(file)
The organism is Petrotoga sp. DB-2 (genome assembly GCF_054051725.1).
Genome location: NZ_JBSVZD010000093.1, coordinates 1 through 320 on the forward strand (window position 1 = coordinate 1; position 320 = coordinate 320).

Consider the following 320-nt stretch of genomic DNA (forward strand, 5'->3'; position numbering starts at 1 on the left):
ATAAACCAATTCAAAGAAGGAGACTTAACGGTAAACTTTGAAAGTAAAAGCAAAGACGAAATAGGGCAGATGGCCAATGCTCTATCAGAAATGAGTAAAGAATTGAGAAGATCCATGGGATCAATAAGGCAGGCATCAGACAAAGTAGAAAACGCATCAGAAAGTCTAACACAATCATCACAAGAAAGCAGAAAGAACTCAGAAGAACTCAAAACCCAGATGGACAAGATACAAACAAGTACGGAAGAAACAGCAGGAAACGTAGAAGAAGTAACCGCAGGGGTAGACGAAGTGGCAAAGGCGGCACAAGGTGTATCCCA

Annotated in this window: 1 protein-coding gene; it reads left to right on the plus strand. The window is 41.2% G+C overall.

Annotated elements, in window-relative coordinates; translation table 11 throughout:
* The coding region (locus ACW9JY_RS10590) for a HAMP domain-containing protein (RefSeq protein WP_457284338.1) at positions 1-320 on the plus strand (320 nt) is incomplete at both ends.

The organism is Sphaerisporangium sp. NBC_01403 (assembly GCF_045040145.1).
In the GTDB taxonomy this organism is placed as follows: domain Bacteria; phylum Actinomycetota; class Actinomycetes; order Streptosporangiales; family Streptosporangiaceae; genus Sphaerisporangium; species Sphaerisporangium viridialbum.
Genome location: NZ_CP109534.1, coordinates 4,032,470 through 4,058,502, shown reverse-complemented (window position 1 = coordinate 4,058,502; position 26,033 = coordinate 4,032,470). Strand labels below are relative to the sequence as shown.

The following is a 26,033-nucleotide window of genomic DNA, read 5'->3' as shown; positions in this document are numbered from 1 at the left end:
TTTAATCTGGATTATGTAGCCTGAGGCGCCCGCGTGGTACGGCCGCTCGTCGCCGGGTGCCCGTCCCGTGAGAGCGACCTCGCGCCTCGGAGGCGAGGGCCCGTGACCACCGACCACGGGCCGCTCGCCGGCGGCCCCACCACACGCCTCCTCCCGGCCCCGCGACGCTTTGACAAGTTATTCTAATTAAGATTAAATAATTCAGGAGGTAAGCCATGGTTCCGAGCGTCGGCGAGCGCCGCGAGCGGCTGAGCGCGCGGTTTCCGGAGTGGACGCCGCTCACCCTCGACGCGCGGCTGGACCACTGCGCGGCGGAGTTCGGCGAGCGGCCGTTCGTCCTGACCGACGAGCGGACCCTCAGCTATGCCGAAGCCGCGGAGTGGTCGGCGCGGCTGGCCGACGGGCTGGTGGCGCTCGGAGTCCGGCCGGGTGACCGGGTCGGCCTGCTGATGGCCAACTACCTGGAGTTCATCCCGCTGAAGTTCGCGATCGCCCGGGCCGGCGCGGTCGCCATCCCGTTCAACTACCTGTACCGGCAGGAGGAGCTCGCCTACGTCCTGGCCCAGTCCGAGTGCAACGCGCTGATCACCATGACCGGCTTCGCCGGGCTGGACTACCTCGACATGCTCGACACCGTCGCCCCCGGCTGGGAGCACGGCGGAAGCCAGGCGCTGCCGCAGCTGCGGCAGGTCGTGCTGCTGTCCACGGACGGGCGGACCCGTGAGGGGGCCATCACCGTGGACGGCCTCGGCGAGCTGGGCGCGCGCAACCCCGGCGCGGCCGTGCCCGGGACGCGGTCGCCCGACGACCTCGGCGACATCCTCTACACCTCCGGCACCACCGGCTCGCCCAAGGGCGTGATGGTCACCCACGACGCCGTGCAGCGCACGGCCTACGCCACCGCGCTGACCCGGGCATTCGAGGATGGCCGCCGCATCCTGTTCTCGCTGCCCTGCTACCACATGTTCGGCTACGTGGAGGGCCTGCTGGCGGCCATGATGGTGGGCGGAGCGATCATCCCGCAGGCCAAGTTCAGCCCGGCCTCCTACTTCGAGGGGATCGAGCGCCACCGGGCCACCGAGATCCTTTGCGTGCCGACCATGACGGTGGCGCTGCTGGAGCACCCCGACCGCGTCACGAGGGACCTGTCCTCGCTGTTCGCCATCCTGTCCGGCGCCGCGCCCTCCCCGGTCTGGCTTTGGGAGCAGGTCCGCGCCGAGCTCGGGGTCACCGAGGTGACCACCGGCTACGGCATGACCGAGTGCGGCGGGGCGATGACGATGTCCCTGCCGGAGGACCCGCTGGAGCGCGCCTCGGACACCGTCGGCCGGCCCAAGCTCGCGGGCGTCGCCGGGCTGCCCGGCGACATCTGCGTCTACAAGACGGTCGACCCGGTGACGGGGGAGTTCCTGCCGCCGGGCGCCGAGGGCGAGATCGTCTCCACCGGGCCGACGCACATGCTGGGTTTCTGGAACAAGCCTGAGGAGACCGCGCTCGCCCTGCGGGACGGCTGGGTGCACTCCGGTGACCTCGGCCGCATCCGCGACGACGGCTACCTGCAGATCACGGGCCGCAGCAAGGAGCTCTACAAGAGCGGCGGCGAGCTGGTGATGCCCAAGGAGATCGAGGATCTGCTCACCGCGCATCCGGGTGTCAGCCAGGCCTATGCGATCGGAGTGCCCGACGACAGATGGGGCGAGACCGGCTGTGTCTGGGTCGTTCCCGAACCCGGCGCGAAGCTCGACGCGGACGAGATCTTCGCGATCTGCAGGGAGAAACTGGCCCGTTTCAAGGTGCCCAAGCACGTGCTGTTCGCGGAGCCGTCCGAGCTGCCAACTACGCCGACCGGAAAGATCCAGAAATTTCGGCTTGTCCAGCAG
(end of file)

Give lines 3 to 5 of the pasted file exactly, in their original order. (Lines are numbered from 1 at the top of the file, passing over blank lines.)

Consider the following 320-nt stretch of genomic DNA (forward strand, 5'->3'; position numbering starts at 1 on the left):
ATAAACCAATTCAAAGAAGGAGACTTAACGGTAAACTTTGAAAGTAAAAGCAAAGACGAAATAGGGCAGATGGCCAATGCTCTATCAGAAATGAGTAAAGAATTGAGAAGATCCATGGGATCAATAAGGCAGGCATCAGACAAAGTAGAAAACGCATCAGAAAGTCTAACACAATCATCACAAGAAAGCAGAAAGAACTCAGAAGAACTCAAAACCCAGATGGACAAGATACAAACAAGTACGGAAGAAACAGCAGGAAACGTAGAAGAAGTAACCGCAGGGGTAGACGAAGTGGCAAAGGCGGCACAAGGTGTATCCCA

Annotated in this window: 1 protein-coding gene; it reads left to right on the plus strand. The window is 41.2% G+C overall.